And Why is This Even a Question?
When I was in college, I was shocked to hear that animal circuses were harmful for animals. I remember going to the circus as a kid and having fun, enjoying seeing the animals perform. I’ll admit that my roommate heading to an anti-circus demonstration made me roll my eyes.
But time has done a lot to change my mind. With the decline of animal circuses and the rise of human-only circuses, I can see that it doesn’t take captive animals to make the circus fun. And more people are getting behind the idea that forcing animals to perform and keeping them in cramped conditions is cruel.
But it’s been a hard pill to swallow. And I’m still on the fence with how I feel about zoos. Our local zoo has changed so much for the better since I was a kid, and I enjoy taking my son there. But it’s hard for me to justify animals kept on display for my entertainment.
This is the battle that all animal welfare organizations face. People want to have fun. They want to see exotic animals. Their perceptions were shaped in childhood, and it’s hard to let go of long-held beliefs. But humans need to at least consider the toll that captivity and forced interaction takes on an animal.
Latte with an Owl?
It’s not always big operations like circuses and zoos that raise animal welfare questions. In Japan, the pet café fad is in full swing and morphing to include wild and exotic animals like owls, hedgehogs and meerkats.
If you haven’t heard of this craze before, a pet café charges patrons a fee to spend time interacting with and touching the animals while they (the patrons) enjoy a beverage or snack. While it seems like a fun idea on the surface, animal welfare groups are saying there are few regulations on the industry, and that forced interaction with humans is stressful for the wild animals used in cafes.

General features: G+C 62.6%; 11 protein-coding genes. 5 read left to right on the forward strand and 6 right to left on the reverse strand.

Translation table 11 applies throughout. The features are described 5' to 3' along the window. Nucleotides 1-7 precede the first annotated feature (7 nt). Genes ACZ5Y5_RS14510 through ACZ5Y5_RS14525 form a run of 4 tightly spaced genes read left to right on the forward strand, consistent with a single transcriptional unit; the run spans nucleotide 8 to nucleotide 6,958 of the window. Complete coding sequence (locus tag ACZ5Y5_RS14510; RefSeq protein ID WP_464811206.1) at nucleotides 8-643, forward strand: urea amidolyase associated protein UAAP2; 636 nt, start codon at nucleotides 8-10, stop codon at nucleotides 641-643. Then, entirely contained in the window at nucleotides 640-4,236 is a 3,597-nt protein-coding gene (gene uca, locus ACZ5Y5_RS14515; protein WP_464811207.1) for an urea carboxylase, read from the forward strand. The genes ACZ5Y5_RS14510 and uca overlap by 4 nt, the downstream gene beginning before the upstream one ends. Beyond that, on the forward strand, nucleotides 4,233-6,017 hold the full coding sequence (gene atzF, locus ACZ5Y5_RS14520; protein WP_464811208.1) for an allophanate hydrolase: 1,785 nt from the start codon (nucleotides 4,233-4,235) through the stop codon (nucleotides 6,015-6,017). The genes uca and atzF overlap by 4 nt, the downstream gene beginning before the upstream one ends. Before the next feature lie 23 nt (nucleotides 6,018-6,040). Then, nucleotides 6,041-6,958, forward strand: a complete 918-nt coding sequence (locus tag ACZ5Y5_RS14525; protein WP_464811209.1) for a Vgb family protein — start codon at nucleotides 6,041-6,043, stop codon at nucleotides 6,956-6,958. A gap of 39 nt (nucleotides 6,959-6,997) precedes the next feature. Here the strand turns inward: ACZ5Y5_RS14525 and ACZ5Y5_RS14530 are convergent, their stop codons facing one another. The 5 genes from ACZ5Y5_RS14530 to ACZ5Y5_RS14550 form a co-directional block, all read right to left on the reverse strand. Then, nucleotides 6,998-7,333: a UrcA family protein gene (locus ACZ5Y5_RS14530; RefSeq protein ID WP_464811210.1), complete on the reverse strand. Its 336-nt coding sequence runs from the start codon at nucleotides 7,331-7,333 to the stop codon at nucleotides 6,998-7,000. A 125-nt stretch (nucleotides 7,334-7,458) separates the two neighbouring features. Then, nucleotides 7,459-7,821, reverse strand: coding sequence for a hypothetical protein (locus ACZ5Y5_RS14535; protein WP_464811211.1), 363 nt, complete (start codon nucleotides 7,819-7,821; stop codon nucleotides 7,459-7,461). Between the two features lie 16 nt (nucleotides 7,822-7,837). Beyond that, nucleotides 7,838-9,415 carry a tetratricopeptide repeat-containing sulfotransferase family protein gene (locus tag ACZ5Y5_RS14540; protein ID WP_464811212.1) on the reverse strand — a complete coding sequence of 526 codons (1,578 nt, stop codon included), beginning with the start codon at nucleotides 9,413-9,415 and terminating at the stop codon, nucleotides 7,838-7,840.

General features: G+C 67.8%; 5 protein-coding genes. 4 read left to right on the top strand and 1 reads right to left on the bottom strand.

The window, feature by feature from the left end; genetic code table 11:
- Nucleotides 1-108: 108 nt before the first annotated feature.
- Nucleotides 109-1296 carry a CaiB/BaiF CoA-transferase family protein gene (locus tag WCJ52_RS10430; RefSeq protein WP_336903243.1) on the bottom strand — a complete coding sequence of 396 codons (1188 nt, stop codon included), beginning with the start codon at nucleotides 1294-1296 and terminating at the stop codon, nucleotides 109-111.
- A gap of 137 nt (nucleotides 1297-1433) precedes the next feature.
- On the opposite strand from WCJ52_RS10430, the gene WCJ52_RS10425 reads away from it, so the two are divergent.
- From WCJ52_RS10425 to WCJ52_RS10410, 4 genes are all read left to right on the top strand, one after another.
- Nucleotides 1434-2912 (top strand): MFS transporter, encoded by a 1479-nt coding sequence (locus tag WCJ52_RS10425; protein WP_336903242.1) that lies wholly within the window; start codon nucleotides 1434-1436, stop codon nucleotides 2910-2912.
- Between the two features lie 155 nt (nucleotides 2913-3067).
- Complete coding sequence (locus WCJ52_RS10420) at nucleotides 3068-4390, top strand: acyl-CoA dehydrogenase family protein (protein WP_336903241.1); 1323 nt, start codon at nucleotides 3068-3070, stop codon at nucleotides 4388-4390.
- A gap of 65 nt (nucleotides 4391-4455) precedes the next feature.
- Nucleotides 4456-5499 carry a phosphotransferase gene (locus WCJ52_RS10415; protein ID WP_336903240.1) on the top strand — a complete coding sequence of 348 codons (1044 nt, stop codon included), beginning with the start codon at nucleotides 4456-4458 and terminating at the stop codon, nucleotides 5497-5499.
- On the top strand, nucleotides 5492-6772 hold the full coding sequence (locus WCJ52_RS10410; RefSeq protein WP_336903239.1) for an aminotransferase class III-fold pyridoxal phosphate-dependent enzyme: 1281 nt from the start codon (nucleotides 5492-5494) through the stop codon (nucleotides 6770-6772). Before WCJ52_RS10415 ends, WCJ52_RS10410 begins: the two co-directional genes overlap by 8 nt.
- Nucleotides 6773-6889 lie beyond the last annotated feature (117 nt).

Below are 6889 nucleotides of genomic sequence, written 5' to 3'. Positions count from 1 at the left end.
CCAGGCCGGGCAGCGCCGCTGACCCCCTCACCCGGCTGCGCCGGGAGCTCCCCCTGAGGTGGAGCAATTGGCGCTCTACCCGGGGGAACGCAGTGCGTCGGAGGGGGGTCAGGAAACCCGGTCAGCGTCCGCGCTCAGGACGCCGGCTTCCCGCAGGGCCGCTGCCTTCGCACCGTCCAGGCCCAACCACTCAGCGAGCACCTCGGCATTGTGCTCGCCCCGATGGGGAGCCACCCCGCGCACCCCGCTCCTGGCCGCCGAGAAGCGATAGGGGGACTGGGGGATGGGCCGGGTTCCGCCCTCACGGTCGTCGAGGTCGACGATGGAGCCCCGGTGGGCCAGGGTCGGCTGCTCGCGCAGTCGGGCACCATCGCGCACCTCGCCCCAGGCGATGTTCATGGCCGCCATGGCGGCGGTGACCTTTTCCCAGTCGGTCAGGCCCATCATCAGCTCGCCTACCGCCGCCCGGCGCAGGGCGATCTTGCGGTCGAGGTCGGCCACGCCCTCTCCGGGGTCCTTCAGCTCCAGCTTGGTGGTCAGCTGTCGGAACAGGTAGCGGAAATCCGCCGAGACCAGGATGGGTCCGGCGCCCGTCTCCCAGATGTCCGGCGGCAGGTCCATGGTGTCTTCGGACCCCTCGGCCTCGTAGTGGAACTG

Is it still fun to pet an owl while you sip your latte if you know you’re subjecting that antisocial animal to an unnatural and stressful behavior? It sure takes the amusement factor out of it for me.
Tell Their Story
Animals can’t tell their own stories, so humans who care about their welfare have to do it for them. It’s rough going. Animal welfare organizations are battling preconceived notions, selfishness, misinformation and plain old resistance to change. But an excellent animal welfare public relations agency can help craft the message in the most compelling way possible, raising the chances that humans will hear and take action.
At Orange Orchard, our team cares deeply about animal welfare. We take pride in giving voices to the voiceless, helping our animal welfare clients get their message out. If you want to learn more about our mission and how we can help your animal welfare organization, call us at (865) 977-1973 or contact Orange Orchard online today.